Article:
To my frustration and likely that of many other cancer patients living on their own in Saskatchewan, neither buses nor trains were an option. This meant that I would need to either beg or hire someone outside my tiny bubble — my trusted neighbour had already declined in December — to drive over 500 km on the same day in unpredictable Canadian winter weather.

    “That’s a tall order, especially during Covid-19 times,” I told the oncologist.

    “You still need to go,” she insisted.

    “I have also lost a lot of sleep over my ‘panty liner guests’ and continued belly pains,” I replied. “Will these symptoms worsen during six consecutive weeks of radiation treatments with multiple side effects?”

    “You have done really well so far — you have no reason to be anxious, Barb,” the oncologist said.

    Of course, that was exactly what happened when she told me about the results of the CT scan.

    “We found a cyst on your bladder, but it is small and will likely not rupture,” she explained.

    “Great,” I thought sarcastically, not at all inspired by her confidence.

    Her final piece of news — she was going on maternity leave as of March 1, 2021 — freaked me out completely. “I am so happy for you,” I said to her. And I meant it: my oncologist had been wonderfully caring and kind ever since the day of my biopsy almost six months ago. But who would look after me (and my inner child) in the meantime?

    “The hospital has hired a replacement,” she said.

    “That is good to know.” I was trying to hide my fear of having to fend for myself until she returned to work.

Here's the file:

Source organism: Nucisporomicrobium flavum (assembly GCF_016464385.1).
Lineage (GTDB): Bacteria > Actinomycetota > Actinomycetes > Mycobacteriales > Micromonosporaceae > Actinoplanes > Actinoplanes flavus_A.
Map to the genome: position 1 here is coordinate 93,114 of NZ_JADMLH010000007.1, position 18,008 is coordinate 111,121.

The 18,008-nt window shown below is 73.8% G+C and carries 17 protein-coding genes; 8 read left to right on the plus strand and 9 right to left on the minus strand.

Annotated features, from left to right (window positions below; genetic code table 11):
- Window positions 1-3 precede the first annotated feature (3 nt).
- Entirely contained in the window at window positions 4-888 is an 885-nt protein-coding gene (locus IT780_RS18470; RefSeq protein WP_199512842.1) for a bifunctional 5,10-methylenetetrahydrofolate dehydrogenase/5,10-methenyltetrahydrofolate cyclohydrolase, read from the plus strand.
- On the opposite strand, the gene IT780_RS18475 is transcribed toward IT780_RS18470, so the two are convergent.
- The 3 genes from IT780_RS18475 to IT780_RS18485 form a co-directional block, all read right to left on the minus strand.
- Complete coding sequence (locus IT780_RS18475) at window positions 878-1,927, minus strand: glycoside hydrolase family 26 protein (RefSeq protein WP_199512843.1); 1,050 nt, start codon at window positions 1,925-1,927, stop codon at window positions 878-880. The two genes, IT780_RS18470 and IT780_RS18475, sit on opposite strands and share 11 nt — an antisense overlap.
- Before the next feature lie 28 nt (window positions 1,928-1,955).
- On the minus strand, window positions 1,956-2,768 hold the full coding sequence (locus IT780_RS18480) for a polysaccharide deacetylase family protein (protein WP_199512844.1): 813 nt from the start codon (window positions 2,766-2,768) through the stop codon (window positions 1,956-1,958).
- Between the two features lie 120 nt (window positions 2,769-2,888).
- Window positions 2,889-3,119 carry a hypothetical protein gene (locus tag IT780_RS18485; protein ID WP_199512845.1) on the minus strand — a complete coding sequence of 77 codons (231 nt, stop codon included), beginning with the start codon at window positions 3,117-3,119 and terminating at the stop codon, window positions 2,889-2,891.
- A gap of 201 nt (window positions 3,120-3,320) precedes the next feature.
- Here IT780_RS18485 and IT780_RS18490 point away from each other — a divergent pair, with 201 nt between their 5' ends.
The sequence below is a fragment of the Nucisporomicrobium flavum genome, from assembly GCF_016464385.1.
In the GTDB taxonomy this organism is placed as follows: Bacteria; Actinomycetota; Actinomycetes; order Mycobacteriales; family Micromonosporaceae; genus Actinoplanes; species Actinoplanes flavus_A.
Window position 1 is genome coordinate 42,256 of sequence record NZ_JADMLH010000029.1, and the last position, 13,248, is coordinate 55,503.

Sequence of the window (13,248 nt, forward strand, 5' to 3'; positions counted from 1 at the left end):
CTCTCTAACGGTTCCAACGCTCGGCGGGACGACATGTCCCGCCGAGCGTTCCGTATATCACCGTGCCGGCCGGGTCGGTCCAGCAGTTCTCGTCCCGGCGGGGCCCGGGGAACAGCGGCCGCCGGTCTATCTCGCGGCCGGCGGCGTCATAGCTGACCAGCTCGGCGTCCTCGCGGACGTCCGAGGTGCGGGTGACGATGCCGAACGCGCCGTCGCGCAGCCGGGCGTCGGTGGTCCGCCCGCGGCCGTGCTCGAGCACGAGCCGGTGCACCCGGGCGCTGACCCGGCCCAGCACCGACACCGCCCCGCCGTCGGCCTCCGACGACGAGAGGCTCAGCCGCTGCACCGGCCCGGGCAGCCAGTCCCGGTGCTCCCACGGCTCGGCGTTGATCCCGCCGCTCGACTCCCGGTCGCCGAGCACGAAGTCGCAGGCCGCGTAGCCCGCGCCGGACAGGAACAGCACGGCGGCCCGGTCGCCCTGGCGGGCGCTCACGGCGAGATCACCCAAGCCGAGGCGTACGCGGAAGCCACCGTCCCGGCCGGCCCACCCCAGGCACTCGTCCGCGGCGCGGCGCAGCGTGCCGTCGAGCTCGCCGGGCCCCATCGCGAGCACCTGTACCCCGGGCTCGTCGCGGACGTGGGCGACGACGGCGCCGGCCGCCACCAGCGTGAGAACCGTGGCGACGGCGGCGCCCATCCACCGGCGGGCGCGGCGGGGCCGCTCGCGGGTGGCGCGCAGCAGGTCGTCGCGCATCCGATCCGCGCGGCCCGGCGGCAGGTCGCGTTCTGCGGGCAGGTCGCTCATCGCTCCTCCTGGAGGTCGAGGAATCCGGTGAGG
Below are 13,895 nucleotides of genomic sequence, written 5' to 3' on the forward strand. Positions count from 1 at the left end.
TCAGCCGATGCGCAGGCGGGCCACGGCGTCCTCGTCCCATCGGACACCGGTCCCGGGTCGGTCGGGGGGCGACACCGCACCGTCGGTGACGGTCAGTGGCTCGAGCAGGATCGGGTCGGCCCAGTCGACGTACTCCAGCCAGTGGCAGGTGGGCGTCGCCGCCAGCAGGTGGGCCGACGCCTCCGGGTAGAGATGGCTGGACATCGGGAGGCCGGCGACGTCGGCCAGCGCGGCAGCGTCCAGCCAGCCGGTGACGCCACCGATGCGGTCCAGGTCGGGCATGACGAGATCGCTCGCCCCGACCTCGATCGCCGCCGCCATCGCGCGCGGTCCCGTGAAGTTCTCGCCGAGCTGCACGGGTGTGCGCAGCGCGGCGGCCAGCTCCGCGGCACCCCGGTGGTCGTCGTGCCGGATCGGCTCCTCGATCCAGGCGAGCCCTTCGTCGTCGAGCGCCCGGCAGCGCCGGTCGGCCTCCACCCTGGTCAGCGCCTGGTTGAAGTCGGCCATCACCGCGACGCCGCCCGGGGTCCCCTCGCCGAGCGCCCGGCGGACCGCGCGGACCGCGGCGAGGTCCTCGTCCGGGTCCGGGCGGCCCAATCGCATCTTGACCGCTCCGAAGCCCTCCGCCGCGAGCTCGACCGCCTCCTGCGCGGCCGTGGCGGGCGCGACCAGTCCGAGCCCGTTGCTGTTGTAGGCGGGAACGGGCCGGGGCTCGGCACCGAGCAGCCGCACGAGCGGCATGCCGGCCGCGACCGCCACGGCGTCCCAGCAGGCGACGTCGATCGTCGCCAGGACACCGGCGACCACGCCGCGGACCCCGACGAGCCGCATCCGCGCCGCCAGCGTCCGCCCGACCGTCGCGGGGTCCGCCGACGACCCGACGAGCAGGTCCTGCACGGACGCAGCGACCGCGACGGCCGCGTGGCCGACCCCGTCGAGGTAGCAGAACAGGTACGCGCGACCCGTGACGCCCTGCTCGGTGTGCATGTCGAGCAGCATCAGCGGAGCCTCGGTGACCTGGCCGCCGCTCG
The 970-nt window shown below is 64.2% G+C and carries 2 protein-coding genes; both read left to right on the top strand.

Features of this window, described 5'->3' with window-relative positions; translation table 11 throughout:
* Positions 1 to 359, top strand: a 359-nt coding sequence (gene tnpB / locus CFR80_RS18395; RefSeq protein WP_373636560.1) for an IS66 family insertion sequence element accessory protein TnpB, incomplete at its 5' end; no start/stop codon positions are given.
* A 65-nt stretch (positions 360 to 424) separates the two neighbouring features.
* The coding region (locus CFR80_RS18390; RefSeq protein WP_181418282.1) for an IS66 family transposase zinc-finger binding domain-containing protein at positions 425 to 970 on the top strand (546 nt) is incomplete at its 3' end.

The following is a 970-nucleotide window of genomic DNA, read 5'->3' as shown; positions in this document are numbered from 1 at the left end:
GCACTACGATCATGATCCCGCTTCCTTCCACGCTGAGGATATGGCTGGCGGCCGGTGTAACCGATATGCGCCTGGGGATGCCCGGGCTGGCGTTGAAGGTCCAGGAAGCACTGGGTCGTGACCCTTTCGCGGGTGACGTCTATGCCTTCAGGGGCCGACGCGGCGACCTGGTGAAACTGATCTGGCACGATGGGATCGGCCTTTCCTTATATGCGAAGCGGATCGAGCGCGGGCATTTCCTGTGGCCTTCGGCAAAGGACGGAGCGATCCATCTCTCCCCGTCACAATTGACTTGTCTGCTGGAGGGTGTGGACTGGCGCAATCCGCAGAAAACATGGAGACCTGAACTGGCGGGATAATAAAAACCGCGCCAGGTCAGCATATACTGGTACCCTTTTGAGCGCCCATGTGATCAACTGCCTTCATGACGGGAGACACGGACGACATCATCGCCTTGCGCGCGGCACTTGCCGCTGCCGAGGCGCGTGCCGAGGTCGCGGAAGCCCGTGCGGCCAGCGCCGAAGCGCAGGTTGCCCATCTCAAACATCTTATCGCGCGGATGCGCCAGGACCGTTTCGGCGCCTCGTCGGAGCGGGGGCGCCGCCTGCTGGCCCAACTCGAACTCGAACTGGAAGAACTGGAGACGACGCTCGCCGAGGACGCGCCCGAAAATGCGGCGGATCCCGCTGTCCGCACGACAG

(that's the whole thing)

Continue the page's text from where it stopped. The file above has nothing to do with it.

“Have you joined a cancer support group yet?” was the oncologist’s next, arguably perceptive question.

    “That is what the social worker has been suggesting for a while,” I replied.

    “Please do it, and soon, Barb!” she said, adding, “Let’s chat again in late February to see how you are doing.”

    “I’ll talk to you then,” I said before I hung up, once again in tears.

    To calm myself down, I began preparing supper but became so distracted that I cut myself in my left thumb. “Oh, for God’s sake,” I blurted out when it started bleeding like crazy. My main guide watched me put on a band aid in a bit of a panic and then insisted I call my oldest sister. She was a retired high school language teacher with a life-long passion for alternative, non-invasive healing methods.

    “Put pressure on it, elevate it, and then call me back in half an hour,” she instructed. Right around the 25-minute mark my thumb stopped pulsating. Five minutes later the bleeding had stopped completely.

    “Wow — you are amazing; why didn’t I call you when this happened back in October?” I said to her on the phone.

    “I am glad you did today,” she replied.

    “Thank you from the bottom of my heart for all the healing energy you have sent me throughout this journey,” I said.

    My oldest sister was only one of the many wonderful people with awesome superpowers of their own — you know who you are! — who always had my back.

    “We have absolutely nothing to worry about, now and in the future,” I said to my inner child, and then we both fell asleep.

    Looking back, this profound realization was also a signal that the trajectory of my story was finally about to change.

    10: “Feeling dizzy” — Chemo, Round 5 is shared under a CC BY-NC-ND 4.0 license and was authored, remixed, and/or curated by LibreTexts.